Always Look Behind You

A couple of days ago I took off to Dartmoor, once again, for an overnight camp and some photography. I revisited Great Links Tor, which I have camped out at a couple of times previously. It is often worth revisiting a site at a different time of year or in different conditions to see what comes up.

Sadly, the weather was overcast, which meant that I would not be able to get my camera out for any astro photography. It was blowing a gale, showers kept me guessing all day and through the night too.

But stormy conditions like these are the times when a photographer can grab shots that other people just don’t get. Mainly because sensible people don’t go out in this kind of weather with valuable photographic gear!

Me? I love wild weather. I love the drama in the skies; I love the challenge of meeting nature head on; I love how it reminds me of my place in the great scheme of creation and I love the challenge of the creative process in difficult conditions. I also get to see things that a lot of people will just never get to see.

So, last Monday, as I trudged with heavy pack between Brat Tor and Great Links Tor, I applied one of the Golden Rules of landscape photography: “Always check what is going on behind you.” Often we are so fixated on what lies ahead, that we forget or don’t even think of looking back at where we have been. This is as true in life generally as it is in the more mundane field of landscape photography.

So, I looked back over my shoulder and was stunned by the scene that was developing in the valleys below. The weather was coming in from the West; broken cloud was scudding rapidly across the scene; showers were breaking out a mile or two apart here and there in the distance; the sun was backlighting the scene and breaking through the gaps like some enormous searchlight.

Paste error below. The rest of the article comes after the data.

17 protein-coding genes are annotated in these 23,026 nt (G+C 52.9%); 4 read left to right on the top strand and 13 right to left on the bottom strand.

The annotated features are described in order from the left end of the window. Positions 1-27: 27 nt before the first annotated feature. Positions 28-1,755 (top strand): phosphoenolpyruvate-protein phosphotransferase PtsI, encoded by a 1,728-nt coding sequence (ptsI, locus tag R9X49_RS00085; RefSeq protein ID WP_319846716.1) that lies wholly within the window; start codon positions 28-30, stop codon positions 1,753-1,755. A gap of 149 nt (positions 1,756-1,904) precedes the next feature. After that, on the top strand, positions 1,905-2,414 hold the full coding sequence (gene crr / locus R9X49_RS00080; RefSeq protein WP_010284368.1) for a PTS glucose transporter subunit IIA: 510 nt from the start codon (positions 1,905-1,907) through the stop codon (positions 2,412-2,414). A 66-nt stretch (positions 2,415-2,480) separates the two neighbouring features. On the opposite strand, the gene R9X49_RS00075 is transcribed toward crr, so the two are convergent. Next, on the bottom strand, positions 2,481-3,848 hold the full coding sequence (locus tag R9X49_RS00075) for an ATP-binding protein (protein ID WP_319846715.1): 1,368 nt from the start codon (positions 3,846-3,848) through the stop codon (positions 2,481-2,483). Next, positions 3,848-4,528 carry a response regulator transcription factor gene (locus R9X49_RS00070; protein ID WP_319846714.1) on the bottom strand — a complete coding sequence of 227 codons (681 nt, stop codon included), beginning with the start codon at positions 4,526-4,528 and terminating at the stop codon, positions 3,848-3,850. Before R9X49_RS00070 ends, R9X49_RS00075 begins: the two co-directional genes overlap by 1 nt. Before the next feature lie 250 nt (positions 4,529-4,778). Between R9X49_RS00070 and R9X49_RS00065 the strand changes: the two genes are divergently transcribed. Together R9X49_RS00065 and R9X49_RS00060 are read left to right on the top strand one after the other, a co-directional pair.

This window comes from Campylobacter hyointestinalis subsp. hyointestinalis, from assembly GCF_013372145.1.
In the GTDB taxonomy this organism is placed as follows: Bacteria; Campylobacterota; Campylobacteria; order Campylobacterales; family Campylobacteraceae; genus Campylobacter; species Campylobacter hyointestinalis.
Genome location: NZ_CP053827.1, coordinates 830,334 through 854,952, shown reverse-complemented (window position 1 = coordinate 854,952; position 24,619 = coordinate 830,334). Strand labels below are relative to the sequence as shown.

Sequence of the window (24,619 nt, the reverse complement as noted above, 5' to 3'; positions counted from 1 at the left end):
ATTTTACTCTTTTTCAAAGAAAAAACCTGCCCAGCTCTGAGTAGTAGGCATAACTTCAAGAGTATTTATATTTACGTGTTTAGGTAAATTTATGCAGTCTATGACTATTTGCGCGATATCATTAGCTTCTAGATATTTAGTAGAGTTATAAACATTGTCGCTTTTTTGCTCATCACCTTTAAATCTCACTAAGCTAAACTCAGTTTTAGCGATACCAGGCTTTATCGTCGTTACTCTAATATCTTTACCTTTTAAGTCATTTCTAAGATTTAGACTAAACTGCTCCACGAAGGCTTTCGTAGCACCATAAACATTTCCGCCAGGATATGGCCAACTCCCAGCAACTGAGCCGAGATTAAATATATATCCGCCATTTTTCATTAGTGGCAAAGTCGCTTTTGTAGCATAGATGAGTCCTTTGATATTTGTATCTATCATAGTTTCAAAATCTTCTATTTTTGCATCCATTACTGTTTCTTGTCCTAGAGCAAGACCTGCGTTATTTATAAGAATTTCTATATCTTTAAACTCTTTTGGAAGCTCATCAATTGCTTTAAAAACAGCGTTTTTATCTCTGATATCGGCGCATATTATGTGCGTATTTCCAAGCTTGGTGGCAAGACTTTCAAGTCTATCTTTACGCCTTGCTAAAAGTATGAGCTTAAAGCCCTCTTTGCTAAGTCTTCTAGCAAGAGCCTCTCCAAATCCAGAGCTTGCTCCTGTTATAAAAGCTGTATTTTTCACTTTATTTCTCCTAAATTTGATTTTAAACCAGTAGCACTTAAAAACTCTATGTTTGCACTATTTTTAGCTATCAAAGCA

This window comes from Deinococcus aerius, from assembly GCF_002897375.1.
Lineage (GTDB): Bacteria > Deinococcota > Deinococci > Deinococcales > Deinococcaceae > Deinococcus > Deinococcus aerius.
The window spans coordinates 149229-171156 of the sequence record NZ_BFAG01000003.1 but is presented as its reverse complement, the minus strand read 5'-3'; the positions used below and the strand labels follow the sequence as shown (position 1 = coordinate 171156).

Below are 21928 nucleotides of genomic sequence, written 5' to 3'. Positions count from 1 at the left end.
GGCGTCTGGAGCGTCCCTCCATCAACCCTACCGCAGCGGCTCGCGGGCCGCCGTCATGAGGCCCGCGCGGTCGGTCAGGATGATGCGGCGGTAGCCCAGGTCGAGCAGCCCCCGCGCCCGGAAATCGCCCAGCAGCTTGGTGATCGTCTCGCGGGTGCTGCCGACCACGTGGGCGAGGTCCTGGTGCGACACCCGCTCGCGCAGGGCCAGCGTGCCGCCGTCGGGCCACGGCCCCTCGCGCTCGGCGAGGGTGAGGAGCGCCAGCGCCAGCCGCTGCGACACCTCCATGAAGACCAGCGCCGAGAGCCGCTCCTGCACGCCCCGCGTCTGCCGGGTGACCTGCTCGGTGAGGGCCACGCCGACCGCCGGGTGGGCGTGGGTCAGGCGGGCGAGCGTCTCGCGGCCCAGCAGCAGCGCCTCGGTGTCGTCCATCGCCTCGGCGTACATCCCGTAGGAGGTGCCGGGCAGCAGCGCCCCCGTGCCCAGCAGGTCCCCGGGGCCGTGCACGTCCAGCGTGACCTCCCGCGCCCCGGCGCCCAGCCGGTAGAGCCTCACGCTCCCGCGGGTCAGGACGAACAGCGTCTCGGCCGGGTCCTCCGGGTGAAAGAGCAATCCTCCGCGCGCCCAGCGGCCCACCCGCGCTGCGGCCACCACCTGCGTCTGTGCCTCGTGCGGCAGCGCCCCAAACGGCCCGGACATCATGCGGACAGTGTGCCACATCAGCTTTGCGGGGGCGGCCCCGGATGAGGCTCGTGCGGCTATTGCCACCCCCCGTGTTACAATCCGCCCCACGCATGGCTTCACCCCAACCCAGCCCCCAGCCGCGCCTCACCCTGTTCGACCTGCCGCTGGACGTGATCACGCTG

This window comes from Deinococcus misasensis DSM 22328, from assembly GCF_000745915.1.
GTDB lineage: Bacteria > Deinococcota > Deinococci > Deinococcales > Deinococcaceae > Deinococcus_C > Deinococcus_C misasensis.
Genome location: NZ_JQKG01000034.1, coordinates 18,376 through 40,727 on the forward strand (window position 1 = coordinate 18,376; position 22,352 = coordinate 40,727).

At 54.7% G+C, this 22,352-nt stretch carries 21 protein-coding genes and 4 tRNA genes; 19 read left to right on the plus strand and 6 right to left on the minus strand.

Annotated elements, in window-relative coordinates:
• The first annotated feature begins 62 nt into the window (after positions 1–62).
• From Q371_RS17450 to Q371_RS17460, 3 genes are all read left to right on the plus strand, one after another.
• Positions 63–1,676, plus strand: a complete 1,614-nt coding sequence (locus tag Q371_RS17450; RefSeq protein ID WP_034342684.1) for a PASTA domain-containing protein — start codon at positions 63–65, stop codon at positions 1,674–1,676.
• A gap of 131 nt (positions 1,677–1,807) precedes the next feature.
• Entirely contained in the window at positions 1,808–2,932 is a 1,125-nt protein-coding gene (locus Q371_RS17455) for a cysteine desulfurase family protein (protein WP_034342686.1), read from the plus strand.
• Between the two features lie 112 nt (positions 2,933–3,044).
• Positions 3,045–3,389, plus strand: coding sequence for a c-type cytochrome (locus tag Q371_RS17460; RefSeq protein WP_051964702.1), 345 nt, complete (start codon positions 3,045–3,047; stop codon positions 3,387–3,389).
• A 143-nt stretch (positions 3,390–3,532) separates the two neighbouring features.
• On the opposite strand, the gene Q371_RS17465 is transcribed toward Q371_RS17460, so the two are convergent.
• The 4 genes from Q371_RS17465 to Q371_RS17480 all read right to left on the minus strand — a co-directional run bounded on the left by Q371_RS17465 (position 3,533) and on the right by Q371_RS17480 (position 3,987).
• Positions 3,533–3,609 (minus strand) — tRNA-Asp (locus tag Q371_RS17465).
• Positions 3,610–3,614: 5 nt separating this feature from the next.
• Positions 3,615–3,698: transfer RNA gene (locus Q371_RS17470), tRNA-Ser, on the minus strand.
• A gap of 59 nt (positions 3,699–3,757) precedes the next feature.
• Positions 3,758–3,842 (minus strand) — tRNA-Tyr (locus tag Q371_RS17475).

There are some scenes that are frankly difficult to do justice to with a camera. This was one of them. Nevertheless I stopped, took off my pack and grabbed my camera that I had packed away, hoping that I could capture something of the drama unfolding before me.

Sometimes we look back over our shoulders and we realise that we have travelled a long way. The light beams that struck the ground seemed to me like spotlights of moments in time that were long-forgotten. It was a reminder that life’s events – the storms and the changes and the forks in the road –  are so easily lost along the way. They can come and go like a fleeting sunbeam on a distant field. But each of them is precious and we do well to look back and remember them.

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